On July 18th, Corporate Focus hosted a new live webinar called: “Straight Talk on Stock Option Expensing Under ASC Topic 718: Variables, Expensing and Disclosures … Explained.” A recorded version of the presentation is now available for download.
This webinar was specifically designed for CFOs, controllers, consultants and attorneys – in fact, really anyone who helps solve the ASC Topic 718 stock option expensing puzzle for privately-held companies – to help them better understand:
- The six variables used by the Black-Scholes formula to determine the grant-date fair value for a stock option award;
- Eight terms that are required to properly amortize the fair value over the service period, including true-ups related to vesting and forfeitures; and
- Two reports that provide the requisite financial reporting disclosures needed by auditors
Prior to the event, we conducted a survey which asked attendees to rate just how easy their equity accounting processes were and presented the results at the start of the webinar. While a few of the results were not surprising, some were.
For example, when asked which part of option expensing is the most challenging, 42% responded that generating the fair value using the Black-Scholes formula is the most challenging. 38% of respondents indicated that determining peer company volatility was most challenging and 32% selected running the requisite disclosures under ASC Topic 718.
The write-in responses to this question also offered an interesting look into the complexity of option expensing, including:
- “Maintaining adequate notice information to employees upon award vesting…”
- “Management making modifications of terms without knowing there are accounting consequences…”
- “Making sure the GAAP provisions are followed accurately…”
Of course, we’ve edited a few of the more ‘colorful’ responses received. Needless to say, they captured some of the ‘real’ frustration surrounding the complexity of stock option expensing.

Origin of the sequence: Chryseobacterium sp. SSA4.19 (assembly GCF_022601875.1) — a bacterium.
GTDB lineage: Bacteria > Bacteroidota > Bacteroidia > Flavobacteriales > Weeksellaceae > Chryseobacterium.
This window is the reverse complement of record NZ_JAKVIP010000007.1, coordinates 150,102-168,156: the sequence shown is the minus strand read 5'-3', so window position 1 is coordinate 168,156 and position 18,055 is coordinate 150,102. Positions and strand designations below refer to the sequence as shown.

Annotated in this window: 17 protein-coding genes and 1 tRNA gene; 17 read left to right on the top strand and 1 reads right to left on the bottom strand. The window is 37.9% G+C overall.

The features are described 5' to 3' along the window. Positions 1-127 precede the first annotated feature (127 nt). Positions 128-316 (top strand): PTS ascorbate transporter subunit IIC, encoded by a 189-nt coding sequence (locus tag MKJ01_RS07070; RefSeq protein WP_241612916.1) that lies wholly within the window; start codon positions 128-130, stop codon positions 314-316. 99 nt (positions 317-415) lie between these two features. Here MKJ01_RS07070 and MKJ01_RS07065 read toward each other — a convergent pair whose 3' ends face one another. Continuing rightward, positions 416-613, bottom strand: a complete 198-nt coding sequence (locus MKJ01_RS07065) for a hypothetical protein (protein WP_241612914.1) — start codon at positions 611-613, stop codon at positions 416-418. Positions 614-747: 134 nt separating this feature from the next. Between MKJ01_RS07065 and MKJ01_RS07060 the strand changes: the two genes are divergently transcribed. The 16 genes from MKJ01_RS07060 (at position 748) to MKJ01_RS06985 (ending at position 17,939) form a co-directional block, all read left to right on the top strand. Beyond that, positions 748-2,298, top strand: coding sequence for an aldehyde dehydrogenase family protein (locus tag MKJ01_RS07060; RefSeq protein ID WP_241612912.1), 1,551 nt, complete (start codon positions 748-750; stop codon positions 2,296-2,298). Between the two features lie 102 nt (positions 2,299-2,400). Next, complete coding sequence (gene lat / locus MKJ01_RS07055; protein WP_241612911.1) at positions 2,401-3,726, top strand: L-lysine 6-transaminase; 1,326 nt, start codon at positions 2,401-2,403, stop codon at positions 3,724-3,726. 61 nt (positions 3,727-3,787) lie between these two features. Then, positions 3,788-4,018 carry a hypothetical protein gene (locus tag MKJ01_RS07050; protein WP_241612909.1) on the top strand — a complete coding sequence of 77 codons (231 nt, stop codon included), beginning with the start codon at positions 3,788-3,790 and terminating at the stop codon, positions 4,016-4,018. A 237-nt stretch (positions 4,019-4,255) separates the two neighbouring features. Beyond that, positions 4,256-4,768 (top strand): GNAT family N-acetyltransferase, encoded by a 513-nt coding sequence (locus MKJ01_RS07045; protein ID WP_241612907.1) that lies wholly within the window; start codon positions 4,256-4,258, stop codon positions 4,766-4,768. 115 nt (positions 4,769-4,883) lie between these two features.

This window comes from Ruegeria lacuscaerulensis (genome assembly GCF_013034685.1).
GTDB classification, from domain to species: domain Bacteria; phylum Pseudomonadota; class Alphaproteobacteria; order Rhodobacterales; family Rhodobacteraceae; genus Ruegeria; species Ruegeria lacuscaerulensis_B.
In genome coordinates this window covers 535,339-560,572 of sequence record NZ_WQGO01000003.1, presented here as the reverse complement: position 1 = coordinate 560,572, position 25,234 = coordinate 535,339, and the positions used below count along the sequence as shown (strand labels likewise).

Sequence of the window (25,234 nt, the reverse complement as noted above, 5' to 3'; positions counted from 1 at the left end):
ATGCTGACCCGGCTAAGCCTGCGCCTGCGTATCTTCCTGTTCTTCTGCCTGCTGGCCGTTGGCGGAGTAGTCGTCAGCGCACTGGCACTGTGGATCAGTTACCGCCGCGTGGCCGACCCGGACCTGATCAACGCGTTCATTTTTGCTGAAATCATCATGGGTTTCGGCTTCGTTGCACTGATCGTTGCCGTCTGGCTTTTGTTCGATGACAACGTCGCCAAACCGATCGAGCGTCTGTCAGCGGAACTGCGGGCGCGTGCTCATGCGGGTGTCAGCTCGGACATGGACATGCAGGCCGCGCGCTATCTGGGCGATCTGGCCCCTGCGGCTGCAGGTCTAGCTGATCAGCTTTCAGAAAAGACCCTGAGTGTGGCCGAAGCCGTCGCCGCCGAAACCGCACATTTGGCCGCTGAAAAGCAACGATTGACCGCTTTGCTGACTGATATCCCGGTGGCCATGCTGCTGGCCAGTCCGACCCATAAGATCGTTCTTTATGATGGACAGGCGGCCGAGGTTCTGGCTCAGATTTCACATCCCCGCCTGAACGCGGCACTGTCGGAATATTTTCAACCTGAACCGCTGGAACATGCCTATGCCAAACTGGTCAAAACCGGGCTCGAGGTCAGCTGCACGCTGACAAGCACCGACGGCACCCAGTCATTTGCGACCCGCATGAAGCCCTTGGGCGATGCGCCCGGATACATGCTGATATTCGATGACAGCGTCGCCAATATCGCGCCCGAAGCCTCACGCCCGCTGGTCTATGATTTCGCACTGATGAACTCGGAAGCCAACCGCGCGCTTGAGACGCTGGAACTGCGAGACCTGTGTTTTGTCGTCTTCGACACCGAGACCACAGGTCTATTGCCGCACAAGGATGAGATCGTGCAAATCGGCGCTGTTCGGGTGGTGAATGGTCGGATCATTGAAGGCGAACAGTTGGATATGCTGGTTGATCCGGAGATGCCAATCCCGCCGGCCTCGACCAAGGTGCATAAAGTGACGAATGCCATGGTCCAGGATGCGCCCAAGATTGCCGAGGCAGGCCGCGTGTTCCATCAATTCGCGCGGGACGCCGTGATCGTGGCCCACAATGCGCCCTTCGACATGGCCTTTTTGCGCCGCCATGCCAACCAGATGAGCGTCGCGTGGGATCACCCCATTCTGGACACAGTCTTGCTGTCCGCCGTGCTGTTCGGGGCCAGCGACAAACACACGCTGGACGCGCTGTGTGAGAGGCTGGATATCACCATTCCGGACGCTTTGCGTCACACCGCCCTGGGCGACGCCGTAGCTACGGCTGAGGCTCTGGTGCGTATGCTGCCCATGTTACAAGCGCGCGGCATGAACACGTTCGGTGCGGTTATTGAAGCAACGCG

When asked to rate the level of scrutiny their auditors provide during their annual review of their equity compensation reporting, 28% of respondents answered that they receive a very high level of scrutiny. Surprisingly, 34% of respondents had not yet conducted an equity compensation reporting audit as part of their annual audit process.
When asked how they would describe the level of scrutiny that their board, management team or investors give to their capitalization table, 44% answered “Cursory review a few times a year,” while 26% answered either “A more intense review a few times a year” or “A more intense review at least quarterly.”
When asked how many times they’ve been concerned if they could find an original equity document, such as board minutes or option agreements, a surprising 32% answered either “many times” or “I can’t count that high!”
And finally, when asked what process or system they have in place for their equity administration, accounting and compliance needs, 68% answered “spreadsheets.” Of course, we’ve already offered a few reasons why using spreadsheets make it very difficult to accurately report equity compensation expense without a large investment in time and effort.
So what do these survey results tell us? That after five years, reporting equity compensation expense for employee stock options under ASC Topic 718 (formerly FAS 123R) is still a source of frustration and needless stress for many busy finance and legal professionals since most are still using spreadsheets. Hopefully, the level of frustration and amount of time and effort will continue to trend down as we survey this area in the future and as more privately-held companies with stock option plans make the switch from spreadsheets to more automated systems and adopt best practices.